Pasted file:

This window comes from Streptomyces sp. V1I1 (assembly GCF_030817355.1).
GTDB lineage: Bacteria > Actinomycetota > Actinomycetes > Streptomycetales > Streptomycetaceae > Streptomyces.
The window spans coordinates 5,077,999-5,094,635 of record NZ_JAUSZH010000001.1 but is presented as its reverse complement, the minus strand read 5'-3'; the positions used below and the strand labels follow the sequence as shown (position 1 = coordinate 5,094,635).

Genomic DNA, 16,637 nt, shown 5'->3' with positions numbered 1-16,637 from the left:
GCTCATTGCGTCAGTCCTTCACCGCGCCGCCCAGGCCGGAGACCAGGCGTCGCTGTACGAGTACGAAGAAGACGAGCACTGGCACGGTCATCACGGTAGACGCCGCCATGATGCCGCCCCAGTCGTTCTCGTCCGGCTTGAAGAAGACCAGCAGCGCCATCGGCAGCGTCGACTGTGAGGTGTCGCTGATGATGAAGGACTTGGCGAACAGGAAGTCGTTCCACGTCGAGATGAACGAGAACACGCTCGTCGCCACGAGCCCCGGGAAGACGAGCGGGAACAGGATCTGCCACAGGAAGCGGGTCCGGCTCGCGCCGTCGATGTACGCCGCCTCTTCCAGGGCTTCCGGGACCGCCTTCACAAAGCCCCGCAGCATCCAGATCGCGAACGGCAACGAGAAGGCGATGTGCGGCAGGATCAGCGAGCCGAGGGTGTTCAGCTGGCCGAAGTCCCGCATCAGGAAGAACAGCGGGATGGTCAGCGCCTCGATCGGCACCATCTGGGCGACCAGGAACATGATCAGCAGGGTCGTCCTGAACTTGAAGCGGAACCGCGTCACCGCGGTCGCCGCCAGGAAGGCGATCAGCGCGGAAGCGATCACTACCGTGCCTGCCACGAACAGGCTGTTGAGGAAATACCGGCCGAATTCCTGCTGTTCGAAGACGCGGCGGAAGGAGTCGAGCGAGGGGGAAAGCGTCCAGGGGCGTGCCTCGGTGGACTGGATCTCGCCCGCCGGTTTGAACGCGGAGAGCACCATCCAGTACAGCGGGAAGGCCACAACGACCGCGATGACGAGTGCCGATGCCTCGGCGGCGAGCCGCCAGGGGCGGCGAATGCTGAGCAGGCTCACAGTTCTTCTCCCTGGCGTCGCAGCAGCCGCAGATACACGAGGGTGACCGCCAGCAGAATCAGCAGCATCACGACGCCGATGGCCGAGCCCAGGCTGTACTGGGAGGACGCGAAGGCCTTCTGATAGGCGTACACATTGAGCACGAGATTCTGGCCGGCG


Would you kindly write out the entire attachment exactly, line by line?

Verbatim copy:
This window comes from Streptomyces sp. V1I1 (assembly GCF_030817355.1).
GTDB lineage: Bacteria > Actinomycetota > Actinomycetes > Streptomycetales > Streptomycetaceae > Streptomyces.
The window spans coordinates 5,077,999-5,094,635 of record NZ_JAUSZH010000001.1 but is presented as its reverse complement, the minus strand read 5'-3'; the positions used below and the strand labels follow the sequence as shown (position 1 = coordinate 5,094,635).

Genomic DNA, 16,637 nt, shown 5'->3' with positions numbered 1-16,637 from the left:
GCTCATTGCGTCAGTCCTTCACCGCGCCGCCCAGGCCGGAGACCAGGCGTCGCTGTACGAGTACGAAGAAGACGAGCACTGGCACGGTCATCACGGTAGACGCCGCCATGATGCCGCCCCAGTCGTTCTCGTCCGGCTTGAAGAAGACCAGCAGCGCCATCGGCAGCGTCGACTGTGAGGTGTCGCTGATGATGAAGGACTTGGCGAACAGGAAGTCGTTCCACGTCGAGATGAACGAGAACACGCTCGTCGCCACGAGCCCCGGGAAGACGAGCGGGAACAGGATCTGCCACAGGAAGCGGGTCCGGCTCGCGCCGTCGATGTACGCCGCCTCTTCCAGGGCTTCCGGGACCGCCTTCACAAAGCCCCGCAGCATCCAGATCGCGAACGGCAACGAGAAGGCGATGTGCGGCAGGATCAGCGAGCCGAGGGTGTTCAGCTGGCCGAAGTCCCGCATCAGGAAGAACAGCGGGATGGTCAGCGCCTCGATCGGCACCATCTGGGCGACCAGGAACATGATCAGCAGGGTCGTCCTGAACTTGAAGCGGAACCGCGTCACCGCGGTCGCCGCCAGGAAGGCGATCAGCGCGGAAGCGATCACTACCGTGCCTGCCACGAACAGGCTGTTGAGGAAATACCGGCCGAATTCCTGCTGTTCGAAGACGCGGCGGAAGGAGTCGAGCGAGGGGGAAAGCGTCCAGGGGCGTGCCTCGGTGGACTGGATCTCGCCCGCCGGTTTGAACGCGGAGAGCACCATCCAGTACAGCGGGAAGGCCACAACGACCGCGATGACGAGTGCCGATGCCTCGGCGGCGAGCCGCCAGGGGCGGCGAATGCTGAGCAGGCTCACAGTTCTTCTCCCTGGCGTCGCAGCAGCCGCAGATACACGAGGGTGACCGCCAGCAGAATCAGCAGCATCACGACGCCGATGGCCGAGCCCAGGCTGTACTGGGAGGACGCGAAGGCCTTCTGATAGGCGTACACATTGAGCACGAGATTCTGGCCGGCG